The group of asynchronus rational automata is simple but not finitely generated

    The group R of asynchronus rational automata was introduced by Grigorchuk, Nekrashevych, and Sushchanskii in 2000. Jim Belk, Francesco Matucci and myself show in a joint paper that R is simple but not finitely generated. I will define R and sketch the proofs of these two results.

  • Monday 4 June 2018, 16:30 at MA 31
    Yusuke Isono (RIMS, Kyoto)
    Introduction to amalgamated free product von Neumann algebras

    The aim of this talk is to give a brief introduction of amalgamated free products (AFP) in von Neumann algebra theory. I will first talk about definitions, basic properties, and some concrete examples. I then focus on the factoriality problem for AFP and explain my recent work (joint with C. Houdayer) on it.​

  • Thursday 31 May 2018, 13:00 at MA 30
    Thomas Haettel (Montpellier)
    Hyperbolic rigidity of higher rank lattices

    We will show that every action by isometries of a higher rank lattice on a Gromov-hyperbolic space is elementary. Among consequences, we obtain another proof of the Farb--Kaimanovich--Masur Theorem that any morphism from a higher rank lattice to a mapping class group has finite image. Guirardel and Horbez also deduce another proof of the Bridson--Wade Theorem that any morphism from a higher rank lattice to Out(Fn) has finite image.​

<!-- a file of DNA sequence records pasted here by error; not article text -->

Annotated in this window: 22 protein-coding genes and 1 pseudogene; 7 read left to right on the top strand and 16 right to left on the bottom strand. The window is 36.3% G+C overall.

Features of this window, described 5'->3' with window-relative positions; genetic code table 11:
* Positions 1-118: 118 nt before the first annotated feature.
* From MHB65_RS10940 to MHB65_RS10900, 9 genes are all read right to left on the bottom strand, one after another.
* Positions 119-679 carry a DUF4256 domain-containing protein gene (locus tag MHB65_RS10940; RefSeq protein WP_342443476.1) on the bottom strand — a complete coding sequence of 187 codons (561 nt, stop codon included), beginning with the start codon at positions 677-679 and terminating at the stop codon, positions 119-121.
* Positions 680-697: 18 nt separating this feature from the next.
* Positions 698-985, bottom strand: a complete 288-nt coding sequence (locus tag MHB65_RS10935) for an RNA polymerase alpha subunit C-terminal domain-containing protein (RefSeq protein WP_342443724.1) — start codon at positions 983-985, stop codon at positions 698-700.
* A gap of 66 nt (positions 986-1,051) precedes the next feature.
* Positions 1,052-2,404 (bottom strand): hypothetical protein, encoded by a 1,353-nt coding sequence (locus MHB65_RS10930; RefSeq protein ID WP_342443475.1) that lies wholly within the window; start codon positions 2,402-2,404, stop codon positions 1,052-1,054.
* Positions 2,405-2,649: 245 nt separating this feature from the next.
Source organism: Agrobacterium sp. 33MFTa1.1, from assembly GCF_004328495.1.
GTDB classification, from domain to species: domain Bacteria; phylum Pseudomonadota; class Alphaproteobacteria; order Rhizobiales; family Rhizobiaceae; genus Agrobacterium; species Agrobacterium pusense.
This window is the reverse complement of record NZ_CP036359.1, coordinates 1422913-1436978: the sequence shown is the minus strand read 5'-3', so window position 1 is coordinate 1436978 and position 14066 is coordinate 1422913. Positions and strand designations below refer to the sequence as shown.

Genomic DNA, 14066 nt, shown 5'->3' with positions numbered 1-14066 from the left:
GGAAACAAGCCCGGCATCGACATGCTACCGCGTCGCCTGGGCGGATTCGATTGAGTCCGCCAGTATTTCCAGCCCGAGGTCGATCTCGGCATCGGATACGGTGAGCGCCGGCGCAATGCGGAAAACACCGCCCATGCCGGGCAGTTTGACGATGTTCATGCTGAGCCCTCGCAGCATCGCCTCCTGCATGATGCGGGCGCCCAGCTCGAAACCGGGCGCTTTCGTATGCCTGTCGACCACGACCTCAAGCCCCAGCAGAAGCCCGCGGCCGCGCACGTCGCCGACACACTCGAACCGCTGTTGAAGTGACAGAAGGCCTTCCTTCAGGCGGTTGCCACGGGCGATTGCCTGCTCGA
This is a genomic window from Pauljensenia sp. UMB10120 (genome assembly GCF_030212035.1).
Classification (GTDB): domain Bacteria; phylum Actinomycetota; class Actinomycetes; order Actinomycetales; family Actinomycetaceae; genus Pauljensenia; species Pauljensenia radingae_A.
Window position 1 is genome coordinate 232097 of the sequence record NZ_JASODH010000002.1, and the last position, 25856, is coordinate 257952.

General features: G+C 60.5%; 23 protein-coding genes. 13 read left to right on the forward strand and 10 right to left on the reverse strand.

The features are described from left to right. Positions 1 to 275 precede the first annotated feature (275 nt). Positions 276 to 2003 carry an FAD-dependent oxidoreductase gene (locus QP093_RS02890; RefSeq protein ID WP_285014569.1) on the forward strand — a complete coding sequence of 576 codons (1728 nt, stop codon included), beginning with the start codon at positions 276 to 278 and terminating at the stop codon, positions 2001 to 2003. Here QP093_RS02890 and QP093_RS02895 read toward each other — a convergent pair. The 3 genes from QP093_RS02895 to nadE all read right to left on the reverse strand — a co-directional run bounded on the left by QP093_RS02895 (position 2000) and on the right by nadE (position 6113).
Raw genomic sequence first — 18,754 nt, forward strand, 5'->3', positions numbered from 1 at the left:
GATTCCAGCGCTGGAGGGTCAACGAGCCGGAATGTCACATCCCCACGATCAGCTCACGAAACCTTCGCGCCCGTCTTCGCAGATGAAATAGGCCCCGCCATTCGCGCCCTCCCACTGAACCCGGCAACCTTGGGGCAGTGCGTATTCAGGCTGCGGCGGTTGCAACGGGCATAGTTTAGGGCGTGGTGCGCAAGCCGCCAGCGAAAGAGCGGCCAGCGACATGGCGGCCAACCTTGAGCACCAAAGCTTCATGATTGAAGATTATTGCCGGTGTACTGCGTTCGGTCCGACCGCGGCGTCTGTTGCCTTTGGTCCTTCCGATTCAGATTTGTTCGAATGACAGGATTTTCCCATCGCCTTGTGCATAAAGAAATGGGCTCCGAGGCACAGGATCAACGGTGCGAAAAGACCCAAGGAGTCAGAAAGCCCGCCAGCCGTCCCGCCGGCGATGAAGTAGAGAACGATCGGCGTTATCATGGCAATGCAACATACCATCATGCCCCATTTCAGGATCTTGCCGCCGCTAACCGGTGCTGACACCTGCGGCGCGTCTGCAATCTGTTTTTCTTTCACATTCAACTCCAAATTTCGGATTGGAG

• Thursday 24 May 2018, 13:00 at MA 30
    Cyril Houdayer (Orsay)
    Strong ergodicity versus spectral gap for group actions on measure spaces

    It is well-known that for probability measure preserving (pmp) group actions, if the associated Koopman representation has spectral gap (i.e. has no almost invariant vectors), then the action is strongly ergodic (i.e. has no non-trivial almost invariant measurable subsets). The converse is however not true as demonstrated by Schmidt’s example.

    In this talk, I will present a characterization of strong ergodicity for arbitrary nonsingular group actions in terms of a spectral gap property of the full group of the associated orbit equivalence relation. I will then explain how this criterion can be used to characterize strong ergodicity of the Maharam extension of group actions of type III in terms of a new invariant, analogous to Connes tau invariant for von Neumann type III factors. This is joint work with A. Marrakchi and P. Verraedt.

  • Thursday 17 May 2018, 13:00 at MA 30
    Giles Gardam (Technion)
    Exotic one-relator groups

    Groups admitting a presentation with only one relator enjoy various algebraic and topological properties, and the class includes examples such as surface groups, 2-bridge knot groups, and many free-by-cyclic groups. On the other hand, there are some well-known pathologies such as the Baumslag--Solitar groups and their variations. In this talk I will introduce a family of one-relator groups that have exotic properties despite the absence of such Baumslag--Solitar subgroup pathologies. This family gives counterexamples to questions on when one-relator groups are CAT(0), automatic, cubulated, or residually finite. Joint work with Daniel Woodhouse (arXiv:1711.08755).